The hail started suddenly and fell with painful precision; many were the size of golf balls.  The globes of ice bounced on the shore and within minutes, covered the beach.  Tanner thought it strange to see the icy white hail covering the land instead of the accepted soft sand.  The hail crunched under their shoes, shattering like glass and squishing into the ground.  The rain mingled on the trodden path and formed a slippery brown slush, making the journey that much more difficult.  Vin winced as the top of his head was struck with another icy projectile, and he was thankful that some of the impact was deflected through the baseball cap.  Standish didn’t wear any headgear and valiantly attempted to protect his head with his arm. 

The sky illuminated, lightning streaking across the heavens, and the rain fell almost horizontally.  The water quickly drained through the sand, but first it had to find passage through the thick layer of ice.  Hail melted on the previously sun baked shore, but was rapidly replaced with more - a never-ending cycle.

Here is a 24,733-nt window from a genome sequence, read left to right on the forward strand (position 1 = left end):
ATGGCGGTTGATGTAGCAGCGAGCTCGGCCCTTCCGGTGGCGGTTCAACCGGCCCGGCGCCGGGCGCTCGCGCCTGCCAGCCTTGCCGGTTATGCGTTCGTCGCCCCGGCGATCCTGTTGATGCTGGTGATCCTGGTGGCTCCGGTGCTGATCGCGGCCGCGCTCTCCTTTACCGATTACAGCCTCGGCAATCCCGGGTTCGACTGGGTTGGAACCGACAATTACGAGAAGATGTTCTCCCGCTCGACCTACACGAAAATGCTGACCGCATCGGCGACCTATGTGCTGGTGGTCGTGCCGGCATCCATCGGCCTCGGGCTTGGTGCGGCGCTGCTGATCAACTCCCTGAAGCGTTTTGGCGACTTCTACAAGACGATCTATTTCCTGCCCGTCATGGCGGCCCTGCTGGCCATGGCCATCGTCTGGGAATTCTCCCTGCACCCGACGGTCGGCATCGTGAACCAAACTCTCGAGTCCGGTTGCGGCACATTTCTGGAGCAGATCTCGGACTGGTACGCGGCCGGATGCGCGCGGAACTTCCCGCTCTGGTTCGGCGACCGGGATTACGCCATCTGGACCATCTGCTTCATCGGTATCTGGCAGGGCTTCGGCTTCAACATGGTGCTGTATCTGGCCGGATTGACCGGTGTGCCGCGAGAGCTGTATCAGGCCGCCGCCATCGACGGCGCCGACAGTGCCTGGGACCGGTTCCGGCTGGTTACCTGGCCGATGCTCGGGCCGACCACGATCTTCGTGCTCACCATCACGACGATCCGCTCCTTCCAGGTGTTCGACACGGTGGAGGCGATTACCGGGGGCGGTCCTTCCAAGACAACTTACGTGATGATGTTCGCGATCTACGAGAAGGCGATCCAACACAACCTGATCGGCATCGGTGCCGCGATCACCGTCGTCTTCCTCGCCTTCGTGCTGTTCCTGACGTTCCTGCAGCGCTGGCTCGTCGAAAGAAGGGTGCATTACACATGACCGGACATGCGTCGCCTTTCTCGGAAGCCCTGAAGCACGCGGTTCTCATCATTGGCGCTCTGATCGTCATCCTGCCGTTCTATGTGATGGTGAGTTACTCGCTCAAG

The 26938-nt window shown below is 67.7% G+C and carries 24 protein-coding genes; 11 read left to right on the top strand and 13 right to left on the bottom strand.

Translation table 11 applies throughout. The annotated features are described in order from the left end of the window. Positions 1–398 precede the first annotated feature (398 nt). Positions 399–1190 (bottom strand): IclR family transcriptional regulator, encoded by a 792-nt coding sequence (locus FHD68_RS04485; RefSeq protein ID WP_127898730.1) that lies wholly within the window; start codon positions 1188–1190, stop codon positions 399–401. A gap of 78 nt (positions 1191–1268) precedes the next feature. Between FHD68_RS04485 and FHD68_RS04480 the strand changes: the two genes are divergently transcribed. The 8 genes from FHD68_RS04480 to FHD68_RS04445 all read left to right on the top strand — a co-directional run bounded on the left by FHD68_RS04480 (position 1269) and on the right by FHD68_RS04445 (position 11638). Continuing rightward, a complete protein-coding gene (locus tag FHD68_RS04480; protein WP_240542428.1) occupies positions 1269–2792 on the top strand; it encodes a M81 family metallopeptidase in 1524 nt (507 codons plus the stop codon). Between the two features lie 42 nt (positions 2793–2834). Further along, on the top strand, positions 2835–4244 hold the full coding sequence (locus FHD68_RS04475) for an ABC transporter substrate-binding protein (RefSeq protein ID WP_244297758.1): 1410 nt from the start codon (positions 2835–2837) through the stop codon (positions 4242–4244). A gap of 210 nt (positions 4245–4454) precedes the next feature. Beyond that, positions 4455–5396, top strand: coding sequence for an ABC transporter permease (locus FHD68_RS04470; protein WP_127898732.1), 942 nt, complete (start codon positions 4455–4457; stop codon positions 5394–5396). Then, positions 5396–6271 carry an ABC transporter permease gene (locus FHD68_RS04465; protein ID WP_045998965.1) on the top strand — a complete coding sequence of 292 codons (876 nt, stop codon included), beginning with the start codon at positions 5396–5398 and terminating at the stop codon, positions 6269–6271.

Finally they reached the bank, where the jungle met the sea.  Rainwater cascaded along the slick track, running down the path in a torrent. The heavy traffic during the day had worn away the top layer of grass that bound the earth beneath and the thin layer of topsoil was washed away in the first flush of rain, leaving the route guttered and holed.  Similar tracks over the island were treated in the same manner.  Still, the hail exploded from the sky.  At least once they entered the brush the canopy of the trees would deflect some of the larger pieces before they hit the earth.